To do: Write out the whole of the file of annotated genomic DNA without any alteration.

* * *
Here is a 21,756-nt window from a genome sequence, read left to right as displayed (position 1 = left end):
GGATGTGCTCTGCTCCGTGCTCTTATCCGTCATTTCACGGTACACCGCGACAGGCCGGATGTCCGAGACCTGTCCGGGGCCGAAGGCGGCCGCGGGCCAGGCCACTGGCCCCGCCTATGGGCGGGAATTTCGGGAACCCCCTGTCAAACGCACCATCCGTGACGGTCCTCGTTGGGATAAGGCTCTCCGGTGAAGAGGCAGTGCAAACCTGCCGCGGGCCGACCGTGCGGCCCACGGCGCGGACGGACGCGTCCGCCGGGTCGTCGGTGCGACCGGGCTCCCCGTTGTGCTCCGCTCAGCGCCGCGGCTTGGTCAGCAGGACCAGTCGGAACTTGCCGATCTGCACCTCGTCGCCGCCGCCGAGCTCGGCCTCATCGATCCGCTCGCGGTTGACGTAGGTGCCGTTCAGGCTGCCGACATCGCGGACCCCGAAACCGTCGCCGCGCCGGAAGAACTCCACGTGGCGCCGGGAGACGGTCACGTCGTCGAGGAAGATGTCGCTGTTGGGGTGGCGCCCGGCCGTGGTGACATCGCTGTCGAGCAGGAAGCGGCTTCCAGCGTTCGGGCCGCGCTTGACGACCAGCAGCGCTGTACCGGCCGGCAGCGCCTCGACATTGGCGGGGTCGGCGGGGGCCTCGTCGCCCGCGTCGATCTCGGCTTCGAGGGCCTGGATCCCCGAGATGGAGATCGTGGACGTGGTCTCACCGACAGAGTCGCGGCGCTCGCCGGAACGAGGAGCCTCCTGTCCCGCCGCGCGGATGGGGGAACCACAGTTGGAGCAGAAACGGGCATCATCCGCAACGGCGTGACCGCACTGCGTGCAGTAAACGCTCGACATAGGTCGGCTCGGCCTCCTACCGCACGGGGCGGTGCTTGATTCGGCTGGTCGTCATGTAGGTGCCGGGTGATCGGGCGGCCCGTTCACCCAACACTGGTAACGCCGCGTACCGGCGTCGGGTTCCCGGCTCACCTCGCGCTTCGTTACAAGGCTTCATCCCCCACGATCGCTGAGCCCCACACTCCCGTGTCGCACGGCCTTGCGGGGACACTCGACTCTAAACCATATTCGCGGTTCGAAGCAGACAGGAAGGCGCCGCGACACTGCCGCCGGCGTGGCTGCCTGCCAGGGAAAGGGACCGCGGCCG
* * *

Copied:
Here is a 21,756-nt window from a genome sequence, read left to right as displayed (position 1 = left end):
GGATGTGCTCTGCTCCGTGCTCTTATCCGTCATTTCACGGTACACCGCGACAGGCCGGATGTCCGAGACCTGTCCGGGGCCGAAGGCGGCCGCGGGCCAGGCCACTGGCCCCGCCTATGGGCGGGAATTTCGGGAACCCCCTGTCAAACGCACCATCCGTGACGGTCCTCGTTGGGATAAGGCTCTCCGGTGAAGAGGCAGTGCAAACCTGCCGCGGGCCGACCGTGCGGCCCACGGCGCGGACGGACGCGTCCGCCGGGTCGTCGGTGCGACCGGGCTCCCCGTTGTGCTCCGCTCAGCGCCGCGGCTTGGTCAGCAGGACCAGTCGGAACTTGCCGATCTGCACCTCGTCGCCGCCGCCGAGCTCGGCCTCATCGATCCGCTCGCGGTTGACGTAGGTGCCGTTCAGGCTGCCGACATCGCGGACCCCGAAACCGTCGCCGCGCCGGAAGAACTCCACGTGGCGCCGGGAGACGGTCACGTCGTCGAGGAAGATGTCGCTGTTGGGGTGGCGCCCGGCCGTGGTGACATCGCTGTCGAGCAGGAAGCGGCTTCCAGCGTTCGGGCCGCGCTTGACGACCAGCAGCGCTGTACCGGCCGGCAGCGCCTCGACATTGGCGGGGTCGGCGGGGGCCTCGTCGCCCGCGTCGATCTCGGCTTCGAGGGCCTGGATCCCCGAGATGGAGATCGTGGACGTGGTCTCACCGACAGAGTCGCGGCGCTCGCCGGAACGAGGAGCCTCCTGTCCCGCCGCGCGGATGGGGGAACCACAGTTGGAGCAGAAACGGGCATCATCCGCAACGGCGTGACCGCACTGCGTGCAGTAAACGCTCGACATAGGTCGGCTCGGCCTCCTACCGCACGGGGCGGTGCTTGATTCGGCTGGTCGTCATGTAGGTGCCGGGTGATCGGGCGGCCCGTTCACCCAACACTGGTAACGCCGCGTACCGGCGTCGGGTTCCCGGCTCACCTCGCGCTTCGTTACAAGGCTTCATCCCCCACGATCGCTGAGCCCCACACTCCCGTGTCGCACGGCCTTGCGGGGACACTCGACTCTAAACCATATTCGCGGTTCGAAGCAGACAGGAAGGCGCCGCGACACTGCCGCCGGCGTGGCTGCCTGCCAGGGAAAGGGACCGCGGCCG